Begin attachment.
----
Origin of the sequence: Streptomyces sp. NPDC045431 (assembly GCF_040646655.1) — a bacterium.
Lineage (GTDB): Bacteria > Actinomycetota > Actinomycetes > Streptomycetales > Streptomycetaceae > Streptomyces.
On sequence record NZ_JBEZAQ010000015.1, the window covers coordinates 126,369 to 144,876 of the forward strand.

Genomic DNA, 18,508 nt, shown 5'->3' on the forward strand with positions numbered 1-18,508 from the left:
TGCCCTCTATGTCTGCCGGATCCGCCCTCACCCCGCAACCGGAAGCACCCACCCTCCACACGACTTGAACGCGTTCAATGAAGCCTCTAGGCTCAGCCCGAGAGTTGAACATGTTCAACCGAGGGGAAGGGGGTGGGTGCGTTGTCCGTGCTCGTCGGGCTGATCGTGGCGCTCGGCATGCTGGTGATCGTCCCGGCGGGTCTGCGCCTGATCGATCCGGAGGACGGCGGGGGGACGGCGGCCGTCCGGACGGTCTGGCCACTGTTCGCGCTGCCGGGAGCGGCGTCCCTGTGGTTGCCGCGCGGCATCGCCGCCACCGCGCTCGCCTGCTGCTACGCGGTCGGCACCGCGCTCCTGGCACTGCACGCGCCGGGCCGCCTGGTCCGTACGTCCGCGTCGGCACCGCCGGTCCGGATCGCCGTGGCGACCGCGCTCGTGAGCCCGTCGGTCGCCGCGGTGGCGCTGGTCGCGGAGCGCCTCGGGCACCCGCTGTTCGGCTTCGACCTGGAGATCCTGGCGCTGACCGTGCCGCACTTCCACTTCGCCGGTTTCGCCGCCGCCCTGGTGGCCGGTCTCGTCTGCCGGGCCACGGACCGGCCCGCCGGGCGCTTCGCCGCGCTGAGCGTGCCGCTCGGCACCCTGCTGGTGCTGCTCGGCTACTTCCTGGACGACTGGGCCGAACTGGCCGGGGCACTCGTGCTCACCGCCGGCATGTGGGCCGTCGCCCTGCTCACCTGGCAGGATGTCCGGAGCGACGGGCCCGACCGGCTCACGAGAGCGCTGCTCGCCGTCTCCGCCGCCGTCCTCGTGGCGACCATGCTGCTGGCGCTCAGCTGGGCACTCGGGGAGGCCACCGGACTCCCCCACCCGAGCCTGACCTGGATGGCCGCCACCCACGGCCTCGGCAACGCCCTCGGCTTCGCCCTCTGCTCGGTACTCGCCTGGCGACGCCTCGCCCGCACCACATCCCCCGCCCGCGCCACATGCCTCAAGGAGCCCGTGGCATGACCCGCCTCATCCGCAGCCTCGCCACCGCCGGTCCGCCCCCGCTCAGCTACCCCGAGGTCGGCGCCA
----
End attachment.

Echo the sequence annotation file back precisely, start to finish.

Origin of the sequence: Streptomyces sp. NPDC045431 (assembly GCF_040646655.1) — a bacterium.
Lineage (GTDB): Bacteria > Actinomycetota > Actinomycetes > Streptomycetales > Streptomycetaceae > Streptomyces.
On sequence record NZ_JBEZAQ010000015.1, the window covers coordinates 126,369 to 144,876 of the forward strand.

Genomic DNA, 18,508 nt, shown 5'->3' on the forward strand with positions numbered 1-18,508 from the left:
TGCCCTCTATGTCTGCCGGATCCGCCCTCACCCCGCAACCGGAAGCACCCACCCTCCACACGACTTGAACGCGTTCAATGAAGCCTCTAGGCTCAGCCCGAGAGTTGAACATGTTCAACCGAGGGGAAGGGGGTGGGTGCGTTGTCCGTGCTCGTCGGGCTGATCGTGGCGCTCGGCATGCTGGTGATCGTCCCGGCGGGTCTGCGCCTGATCGATCCGGAGGACGGCGGGGGGACGGCGGCCGTCCGGACGGTCTGGCCACTGTTCGCGCTGCCGGGAGCGGCGTCCCTGTGGTTGCCGCGCGGCATCGCCGCCACCGCGCTCGCCTGCTGCTACGCGGTCGGCACCGCGCTCCTGGCACTGCACGCGCCGGGCCGCCTGGTCCGTACGTCCGCGTCGGCACCGCCGGTCCGGATCGCCGTGGCGACCGCGCTCGTGAGCCCGTCGGTCGCCGCGGTGGCGCTGGTCGCGGAGCGCCTCGGGCACCCGCTGTTCGGCTTCGACCTGGAGATCCTGGCGCTGACCGTGCCGCACTTCCACTTCGCCGGTTTCGCCGCCGCCCTGGTGGCCGGTCTCGTCTGCCGGGCCACGGACCGGCCCGCCGGGCGCTTCGCCGCGCTGAGCGTGCCGCTCGGCACCCTGCTGGTGCTGCTCGGCTACTTCCTGGACGACTGGGCCGAACTGGCCGGGGCACTCGTGCTCACCGCCGGCATGTGGGCCGTCGCCCTGCTCACCTGGCAGGATGTCCGGAGCGACGGGCCCGACCGGCTCACGAGAGCGCTGCTCGCCGTCTCCGCCGCCGTCCTCGTGGCGACCATGCTGCTGGCGCTCAGCTGGGCACTCGGGGAGGCCACCGGACTCCCCCACCCGAGCCTGACCTGGATGGCCGCCACCCACGGCCTCGGCAACGCCCTCGGCTTCGCCCTCTGCTCGGTACTCGCCTGGCGACGCCTCGCCCGCACCACATCCCCCGCCCGCGCCACATGCCTCAAGGAGCCCGTGGCATGACCCGCCTCATCCGCAGCCTCGCCACCGCCGGTCCGCCCCCGCTCAGCTACCCCGAGGTCGGCGCCA